Along with the occasional steak, in a large pocket on the jumpsuit’s pant leg is a pack-out bag that the jumpers make themselves. It’s a long, tubular backpack, roughly the size of a small human. When the fire is out, all of the gear the jumper brought with them, including whatever else—chainsaws, food—was parachuted down separately, goes into the pack-out bag. They then hike out carrying their bag, a trek that can take days.

“The packs that you carry off of a fire are, on average, roughly 110 pounds, give or take. But you know, since that’s the average … if you’re carrying the chainsaw out, you’re easily looking at closer to 115, 120,” said Berns, who once hiked out from a fire after breaking her pelvis. “My pack was very heavy—always.”

One tool that goes in the pack is the Pulaski, a wildland-firefighting mainstay. It’s a hand tool, like a hatchet, that has an ax on one side of the head and a hoe on the other. Firefighters use it to dig a fire line, a swath of cleared land roughly 10, 20, 30 feet wide that is nothing but dirt.

“You’re removing all the vegetative material from that path in an attempt to prevent the fire from having anything to burn,” Berns said. “So if a fire was creeping on the ground—it’s creeping through some dry grass—and then all of a sudden it gets to your fire line, it has nothing left to burn.”

It’s like you’re taking on this primal force, I told her—but you’re taking it on with a shovel.

“That is totally firefighting in a nutshell,” she said laughing. “You’re fighting a very powerful element of Mother Nature with a Pulaski and dirt, basically.”

And this has essentially been true for a century. The Pulaski dates back to the early 1900s, when a U.S. Forest Service ranger named Ed Pulaski saved the lives of 40 of the 45 men on his firefighting crew during an extreme wildfire known as the Big Burn or the Big Blowup. More than 3 million acres burned over two days across northern Idaho, western Montana, and parts of eastern Washington and southeast British Columbia. The fire led Ed to create the tool that bears his name, and the Forest Service to adopt a fire-suppression policy that fire scientists now recognize has led to even worse wildfires.

For decades after the Big Burn, the Forest Service’s official policy was to suppress all fires. To get to remote fires, the service began dropping firefighters into the backcountry, even before the military had adopted the use of airborne troops. Typically, wildfire crews try to contain fires, in effect creating a perimeter to keep the fire in check until it burns itself out, rains come along, or both. Smoke jumpers, in contrast, are usually sent out to attack small fires before they blow up—when it’s possible to actually extinguish them.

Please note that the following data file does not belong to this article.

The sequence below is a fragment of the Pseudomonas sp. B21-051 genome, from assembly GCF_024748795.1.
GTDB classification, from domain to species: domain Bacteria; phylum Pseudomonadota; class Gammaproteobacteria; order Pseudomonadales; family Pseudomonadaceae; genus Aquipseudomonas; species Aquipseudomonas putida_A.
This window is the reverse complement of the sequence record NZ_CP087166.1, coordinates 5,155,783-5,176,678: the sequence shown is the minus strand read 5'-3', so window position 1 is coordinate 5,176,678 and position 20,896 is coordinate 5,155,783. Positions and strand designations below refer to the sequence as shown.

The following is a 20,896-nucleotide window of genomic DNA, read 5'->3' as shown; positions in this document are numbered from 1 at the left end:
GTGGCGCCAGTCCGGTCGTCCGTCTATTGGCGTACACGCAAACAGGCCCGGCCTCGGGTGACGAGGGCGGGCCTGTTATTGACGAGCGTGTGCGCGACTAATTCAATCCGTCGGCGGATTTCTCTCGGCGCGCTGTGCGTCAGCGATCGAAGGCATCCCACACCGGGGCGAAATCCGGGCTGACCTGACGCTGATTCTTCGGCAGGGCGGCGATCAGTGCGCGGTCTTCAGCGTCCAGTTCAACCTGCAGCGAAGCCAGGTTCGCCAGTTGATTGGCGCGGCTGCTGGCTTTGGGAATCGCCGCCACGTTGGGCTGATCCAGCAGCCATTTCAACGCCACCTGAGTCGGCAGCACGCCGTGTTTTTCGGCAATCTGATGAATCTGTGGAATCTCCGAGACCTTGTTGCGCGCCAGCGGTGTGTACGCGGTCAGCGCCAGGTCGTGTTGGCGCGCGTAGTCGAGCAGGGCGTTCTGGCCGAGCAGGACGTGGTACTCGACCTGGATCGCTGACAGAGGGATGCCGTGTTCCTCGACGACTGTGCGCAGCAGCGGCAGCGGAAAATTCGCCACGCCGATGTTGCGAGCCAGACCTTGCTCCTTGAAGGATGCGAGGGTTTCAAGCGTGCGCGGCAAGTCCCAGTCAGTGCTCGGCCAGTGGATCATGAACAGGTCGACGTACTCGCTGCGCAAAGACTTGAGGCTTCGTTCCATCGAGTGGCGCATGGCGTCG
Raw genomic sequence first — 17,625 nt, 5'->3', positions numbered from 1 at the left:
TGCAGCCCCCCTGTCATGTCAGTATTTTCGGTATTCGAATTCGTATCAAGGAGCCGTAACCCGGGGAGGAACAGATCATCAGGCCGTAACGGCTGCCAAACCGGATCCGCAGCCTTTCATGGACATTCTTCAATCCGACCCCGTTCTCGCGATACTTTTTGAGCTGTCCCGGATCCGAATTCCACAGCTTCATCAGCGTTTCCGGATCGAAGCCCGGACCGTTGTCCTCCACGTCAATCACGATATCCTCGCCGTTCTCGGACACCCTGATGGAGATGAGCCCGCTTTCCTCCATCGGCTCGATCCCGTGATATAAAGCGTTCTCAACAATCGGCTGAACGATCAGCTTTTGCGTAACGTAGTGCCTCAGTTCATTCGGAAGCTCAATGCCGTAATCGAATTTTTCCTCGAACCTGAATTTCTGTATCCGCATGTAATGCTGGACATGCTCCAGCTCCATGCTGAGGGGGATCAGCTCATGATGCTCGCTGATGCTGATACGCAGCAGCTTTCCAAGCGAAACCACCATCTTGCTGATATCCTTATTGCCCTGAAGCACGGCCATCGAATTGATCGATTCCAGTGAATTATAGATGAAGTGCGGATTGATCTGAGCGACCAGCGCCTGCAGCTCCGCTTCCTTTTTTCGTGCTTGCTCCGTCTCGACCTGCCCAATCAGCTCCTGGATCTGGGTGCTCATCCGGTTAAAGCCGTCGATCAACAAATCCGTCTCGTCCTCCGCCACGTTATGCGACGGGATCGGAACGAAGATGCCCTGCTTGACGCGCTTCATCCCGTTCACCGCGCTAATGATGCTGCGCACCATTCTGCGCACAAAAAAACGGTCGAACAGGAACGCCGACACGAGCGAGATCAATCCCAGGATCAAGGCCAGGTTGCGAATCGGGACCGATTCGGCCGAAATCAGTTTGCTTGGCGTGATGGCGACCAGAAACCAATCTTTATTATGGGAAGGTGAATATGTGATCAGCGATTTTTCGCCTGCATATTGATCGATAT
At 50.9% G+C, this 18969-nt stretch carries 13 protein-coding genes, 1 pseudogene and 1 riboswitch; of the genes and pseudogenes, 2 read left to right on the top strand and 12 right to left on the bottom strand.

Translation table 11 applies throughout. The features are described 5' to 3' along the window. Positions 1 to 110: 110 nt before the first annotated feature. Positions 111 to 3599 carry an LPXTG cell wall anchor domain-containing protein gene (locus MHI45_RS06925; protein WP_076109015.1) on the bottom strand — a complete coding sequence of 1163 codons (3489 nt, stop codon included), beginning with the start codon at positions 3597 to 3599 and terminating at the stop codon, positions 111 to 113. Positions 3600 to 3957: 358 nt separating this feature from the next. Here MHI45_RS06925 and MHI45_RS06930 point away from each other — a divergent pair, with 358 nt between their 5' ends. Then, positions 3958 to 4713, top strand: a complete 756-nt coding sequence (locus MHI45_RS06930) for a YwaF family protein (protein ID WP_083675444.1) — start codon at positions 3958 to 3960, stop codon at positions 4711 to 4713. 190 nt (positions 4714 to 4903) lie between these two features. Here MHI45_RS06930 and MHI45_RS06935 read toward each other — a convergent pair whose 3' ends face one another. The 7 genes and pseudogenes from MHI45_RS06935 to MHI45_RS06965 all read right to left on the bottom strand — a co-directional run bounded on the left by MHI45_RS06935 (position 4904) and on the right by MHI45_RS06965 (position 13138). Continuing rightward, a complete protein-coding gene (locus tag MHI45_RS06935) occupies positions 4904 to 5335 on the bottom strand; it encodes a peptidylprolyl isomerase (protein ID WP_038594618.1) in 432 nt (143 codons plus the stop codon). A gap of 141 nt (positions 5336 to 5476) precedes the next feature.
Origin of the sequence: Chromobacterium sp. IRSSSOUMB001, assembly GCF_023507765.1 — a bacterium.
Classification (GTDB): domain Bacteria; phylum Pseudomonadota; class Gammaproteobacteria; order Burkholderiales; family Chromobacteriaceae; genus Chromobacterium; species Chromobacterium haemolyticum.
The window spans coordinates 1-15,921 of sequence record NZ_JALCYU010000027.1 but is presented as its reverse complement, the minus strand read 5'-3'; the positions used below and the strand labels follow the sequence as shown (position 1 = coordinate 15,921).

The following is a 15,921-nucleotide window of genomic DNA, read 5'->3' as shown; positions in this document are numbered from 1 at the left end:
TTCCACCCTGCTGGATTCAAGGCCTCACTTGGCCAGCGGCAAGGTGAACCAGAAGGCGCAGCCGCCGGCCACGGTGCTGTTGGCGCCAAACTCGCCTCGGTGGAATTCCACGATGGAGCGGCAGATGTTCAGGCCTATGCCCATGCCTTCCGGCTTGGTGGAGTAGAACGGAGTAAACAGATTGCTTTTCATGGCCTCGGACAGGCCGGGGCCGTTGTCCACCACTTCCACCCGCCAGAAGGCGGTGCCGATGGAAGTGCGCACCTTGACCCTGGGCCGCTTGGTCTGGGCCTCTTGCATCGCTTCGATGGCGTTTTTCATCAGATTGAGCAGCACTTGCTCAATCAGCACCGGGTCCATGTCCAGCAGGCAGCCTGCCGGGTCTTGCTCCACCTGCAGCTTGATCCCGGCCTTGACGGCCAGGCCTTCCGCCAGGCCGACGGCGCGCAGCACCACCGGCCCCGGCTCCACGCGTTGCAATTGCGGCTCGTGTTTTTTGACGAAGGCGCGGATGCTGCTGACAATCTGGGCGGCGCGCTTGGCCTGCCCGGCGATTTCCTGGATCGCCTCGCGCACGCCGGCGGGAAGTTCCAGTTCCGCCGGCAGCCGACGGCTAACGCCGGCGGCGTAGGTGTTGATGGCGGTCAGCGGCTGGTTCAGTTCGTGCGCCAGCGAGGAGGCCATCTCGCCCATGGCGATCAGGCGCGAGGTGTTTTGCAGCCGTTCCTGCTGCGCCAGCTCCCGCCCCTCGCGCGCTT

These days, even as experts recognize the benefit of letting smaller fires burn in order to clear out brush, grasses, and shrubs that can power bigger, more powerful fires, smoke jumpers are still used. Ideally, their work would be limited to fires that, if left unabated, had a greater chance of cascading into more catastrophic fires, but for practical and political reasons, that isn’t always the case.

A smoke jumper seen in a fire
Cole Barash

In recent years, fires have been getting so intense or spreading so rapidly that they are hard to control, with alarming effects. The 2018 Mendocino Complex Fire was the largest in California history, until the 2020 August Complex Fire replaced it at the top spot. Experts don’t like it when people fixate on the size of a fire, because it can create the impression that all fires are bad and pressure firefighters to suppress fires that should be left to burn. It also makes it harder for land managers to prevent out-of-control fires by setting smaller, controlled ones. But most everyone agrees that a mix of bad fire-suppression policies in the past and climate change is creating tinderbox conditions.

Wildland firefighters, including smoke jumpers, are right in the thick of that, and their gear is not the only thing they’re left to take care of themselves. Not until 2012 were wildland firefighters finally granted the option to buy federal health insurance. But because they are hired on as temporary workers, when the season ends they lose their health-insurance subsidy, a problem for a profession that brings with it long-term health risks. In June, President Joe Biden pledged to keep federal firefighters on duty for a longer season and increase their pay, but that worries Perry.

“The fires are more dangerous now. They’re bigger. There’s more people dying in them. All of that adds up. And if you don’t give people a break, they’re going to burn out,” he said. “And paying them more doesn’t fix it.”